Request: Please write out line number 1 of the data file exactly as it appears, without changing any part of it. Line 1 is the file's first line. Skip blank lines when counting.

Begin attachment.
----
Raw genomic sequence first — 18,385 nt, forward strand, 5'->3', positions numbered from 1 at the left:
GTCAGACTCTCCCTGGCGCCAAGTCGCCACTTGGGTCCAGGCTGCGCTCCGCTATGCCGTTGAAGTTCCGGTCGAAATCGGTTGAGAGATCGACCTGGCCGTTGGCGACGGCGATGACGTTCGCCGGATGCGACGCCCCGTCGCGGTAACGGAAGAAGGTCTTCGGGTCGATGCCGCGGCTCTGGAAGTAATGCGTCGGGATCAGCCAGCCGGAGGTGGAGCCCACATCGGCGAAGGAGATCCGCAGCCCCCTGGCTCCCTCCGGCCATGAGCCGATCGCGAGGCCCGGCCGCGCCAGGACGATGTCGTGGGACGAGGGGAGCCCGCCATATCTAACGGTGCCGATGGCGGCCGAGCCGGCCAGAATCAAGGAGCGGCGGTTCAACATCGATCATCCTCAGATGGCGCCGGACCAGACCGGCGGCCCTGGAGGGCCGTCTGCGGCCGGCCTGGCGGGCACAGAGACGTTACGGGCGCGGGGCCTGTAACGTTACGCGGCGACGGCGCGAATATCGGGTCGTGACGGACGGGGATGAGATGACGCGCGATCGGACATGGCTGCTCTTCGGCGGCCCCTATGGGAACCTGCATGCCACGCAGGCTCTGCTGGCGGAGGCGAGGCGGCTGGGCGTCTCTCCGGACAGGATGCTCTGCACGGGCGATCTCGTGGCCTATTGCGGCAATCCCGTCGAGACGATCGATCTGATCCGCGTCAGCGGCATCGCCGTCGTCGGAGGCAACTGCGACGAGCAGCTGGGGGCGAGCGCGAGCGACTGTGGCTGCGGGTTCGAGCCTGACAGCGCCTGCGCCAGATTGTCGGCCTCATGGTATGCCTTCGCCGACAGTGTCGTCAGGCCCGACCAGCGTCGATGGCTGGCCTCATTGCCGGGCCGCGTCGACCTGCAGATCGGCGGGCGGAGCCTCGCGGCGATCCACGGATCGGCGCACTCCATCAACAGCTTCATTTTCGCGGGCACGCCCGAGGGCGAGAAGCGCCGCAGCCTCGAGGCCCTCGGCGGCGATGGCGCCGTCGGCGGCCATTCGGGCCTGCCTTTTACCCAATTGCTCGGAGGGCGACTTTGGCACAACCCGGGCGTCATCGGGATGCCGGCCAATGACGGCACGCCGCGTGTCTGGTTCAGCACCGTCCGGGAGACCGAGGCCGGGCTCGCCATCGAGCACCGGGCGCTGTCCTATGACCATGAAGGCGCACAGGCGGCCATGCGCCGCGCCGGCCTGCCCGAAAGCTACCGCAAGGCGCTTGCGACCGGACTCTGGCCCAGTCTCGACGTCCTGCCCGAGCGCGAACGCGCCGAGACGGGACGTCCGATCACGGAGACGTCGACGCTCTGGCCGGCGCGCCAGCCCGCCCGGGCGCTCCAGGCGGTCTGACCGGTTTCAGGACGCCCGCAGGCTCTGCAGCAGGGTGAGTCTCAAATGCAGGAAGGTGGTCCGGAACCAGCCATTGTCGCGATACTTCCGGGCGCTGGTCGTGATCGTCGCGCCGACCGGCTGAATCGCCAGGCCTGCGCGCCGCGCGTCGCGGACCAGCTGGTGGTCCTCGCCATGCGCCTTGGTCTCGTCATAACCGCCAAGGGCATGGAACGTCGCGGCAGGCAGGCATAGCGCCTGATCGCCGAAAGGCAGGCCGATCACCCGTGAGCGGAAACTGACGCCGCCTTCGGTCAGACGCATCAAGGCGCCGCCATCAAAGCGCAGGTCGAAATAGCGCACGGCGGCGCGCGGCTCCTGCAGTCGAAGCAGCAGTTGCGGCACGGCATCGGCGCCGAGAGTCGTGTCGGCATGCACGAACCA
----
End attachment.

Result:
Raw genomic sequence first — 18,385 nt, forward strand, 5'->3', positions numbered from 1 at the left: